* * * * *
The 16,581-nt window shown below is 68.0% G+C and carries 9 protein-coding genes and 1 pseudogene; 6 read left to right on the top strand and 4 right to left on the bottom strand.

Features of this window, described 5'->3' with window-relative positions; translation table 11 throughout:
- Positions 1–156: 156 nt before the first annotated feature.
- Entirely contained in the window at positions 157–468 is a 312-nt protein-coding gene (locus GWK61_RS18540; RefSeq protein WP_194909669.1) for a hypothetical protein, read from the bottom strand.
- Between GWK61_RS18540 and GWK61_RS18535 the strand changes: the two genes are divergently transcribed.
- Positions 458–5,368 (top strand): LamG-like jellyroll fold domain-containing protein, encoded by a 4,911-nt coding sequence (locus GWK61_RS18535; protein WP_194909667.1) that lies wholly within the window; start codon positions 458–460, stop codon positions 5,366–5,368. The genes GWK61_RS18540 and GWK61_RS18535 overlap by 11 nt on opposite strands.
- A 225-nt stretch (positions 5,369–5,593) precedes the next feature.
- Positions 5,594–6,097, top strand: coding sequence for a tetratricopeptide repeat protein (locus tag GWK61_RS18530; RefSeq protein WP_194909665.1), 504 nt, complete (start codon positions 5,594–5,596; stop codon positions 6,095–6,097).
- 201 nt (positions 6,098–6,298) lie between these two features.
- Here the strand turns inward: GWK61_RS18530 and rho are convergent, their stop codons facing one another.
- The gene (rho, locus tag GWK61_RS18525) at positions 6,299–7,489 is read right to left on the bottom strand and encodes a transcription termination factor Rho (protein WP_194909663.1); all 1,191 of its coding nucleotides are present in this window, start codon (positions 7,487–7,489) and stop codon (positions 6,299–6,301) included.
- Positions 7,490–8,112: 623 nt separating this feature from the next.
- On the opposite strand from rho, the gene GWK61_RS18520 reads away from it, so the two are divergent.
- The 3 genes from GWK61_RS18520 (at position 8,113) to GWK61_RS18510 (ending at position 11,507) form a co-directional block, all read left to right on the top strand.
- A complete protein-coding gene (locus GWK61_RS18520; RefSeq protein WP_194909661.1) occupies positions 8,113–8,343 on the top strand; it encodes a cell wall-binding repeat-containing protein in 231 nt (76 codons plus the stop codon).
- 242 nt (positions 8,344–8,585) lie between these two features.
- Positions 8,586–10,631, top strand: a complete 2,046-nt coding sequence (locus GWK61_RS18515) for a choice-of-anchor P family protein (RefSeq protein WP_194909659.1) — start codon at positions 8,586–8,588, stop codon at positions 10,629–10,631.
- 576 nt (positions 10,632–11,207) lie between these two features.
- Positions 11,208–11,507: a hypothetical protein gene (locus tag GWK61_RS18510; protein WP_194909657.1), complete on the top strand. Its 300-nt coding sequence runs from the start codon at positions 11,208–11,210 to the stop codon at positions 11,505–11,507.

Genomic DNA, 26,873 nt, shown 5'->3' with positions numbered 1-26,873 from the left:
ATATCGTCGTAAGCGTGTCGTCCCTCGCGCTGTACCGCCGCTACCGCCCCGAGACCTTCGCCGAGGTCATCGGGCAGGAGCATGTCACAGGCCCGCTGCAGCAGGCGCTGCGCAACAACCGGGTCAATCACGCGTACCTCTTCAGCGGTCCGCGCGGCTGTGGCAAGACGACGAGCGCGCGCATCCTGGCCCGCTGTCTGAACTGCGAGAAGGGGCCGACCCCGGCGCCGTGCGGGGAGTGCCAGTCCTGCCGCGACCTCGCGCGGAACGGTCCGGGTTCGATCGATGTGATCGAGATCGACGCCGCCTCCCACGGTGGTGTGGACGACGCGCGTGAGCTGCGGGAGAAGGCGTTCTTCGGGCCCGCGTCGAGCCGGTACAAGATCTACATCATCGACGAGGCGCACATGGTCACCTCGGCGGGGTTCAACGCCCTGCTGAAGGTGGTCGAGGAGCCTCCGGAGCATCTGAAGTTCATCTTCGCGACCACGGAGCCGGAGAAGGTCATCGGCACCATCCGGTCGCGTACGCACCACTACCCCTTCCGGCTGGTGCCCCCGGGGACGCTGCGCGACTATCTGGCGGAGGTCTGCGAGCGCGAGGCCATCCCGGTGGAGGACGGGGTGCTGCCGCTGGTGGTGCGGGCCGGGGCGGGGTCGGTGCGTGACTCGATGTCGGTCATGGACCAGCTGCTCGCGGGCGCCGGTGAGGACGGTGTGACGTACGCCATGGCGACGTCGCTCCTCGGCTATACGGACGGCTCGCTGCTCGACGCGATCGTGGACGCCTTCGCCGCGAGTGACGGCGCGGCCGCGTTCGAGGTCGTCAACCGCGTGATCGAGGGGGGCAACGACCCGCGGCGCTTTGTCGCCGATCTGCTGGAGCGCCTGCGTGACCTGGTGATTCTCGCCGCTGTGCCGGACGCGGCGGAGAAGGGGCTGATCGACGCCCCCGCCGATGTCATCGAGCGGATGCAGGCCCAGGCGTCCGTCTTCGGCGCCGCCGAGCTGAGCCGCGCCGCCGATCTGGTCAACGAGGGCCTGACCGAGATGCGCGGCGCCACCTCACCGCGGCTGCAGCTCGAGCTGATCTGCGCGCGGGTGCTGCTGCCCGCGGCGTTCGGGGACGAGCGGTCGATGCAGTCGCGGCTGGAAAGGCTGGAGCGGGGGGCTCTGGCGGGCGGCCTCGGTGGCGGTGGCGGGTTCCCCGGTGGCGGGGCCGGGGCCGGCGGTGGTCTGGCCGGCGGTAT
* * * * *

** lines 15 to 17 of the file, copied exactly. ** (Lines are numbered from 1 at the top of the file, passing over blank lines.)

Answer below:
- A complete protein-coding gene (locus GWK61_RS18520; RefSeq protein WP_194909661.1) occupies positions 8,113–8,343 on the top strand; it encodes a cell wall-binding repeat-containing protein in 231 nt (76 codons plus the stop codon).
- 242 nt (positions 8,344–8,585) lie between these two features.
- Positions 8,586–10,631, top strand: a complete 2,046-nt coding sequence (locus GWK61_RS18515) for a choice-of-anchor P family protein (RefSeq protein WP_194909659.1) — start codon at positions 8,586–8,588, stop codon at positions 10,629–10,631.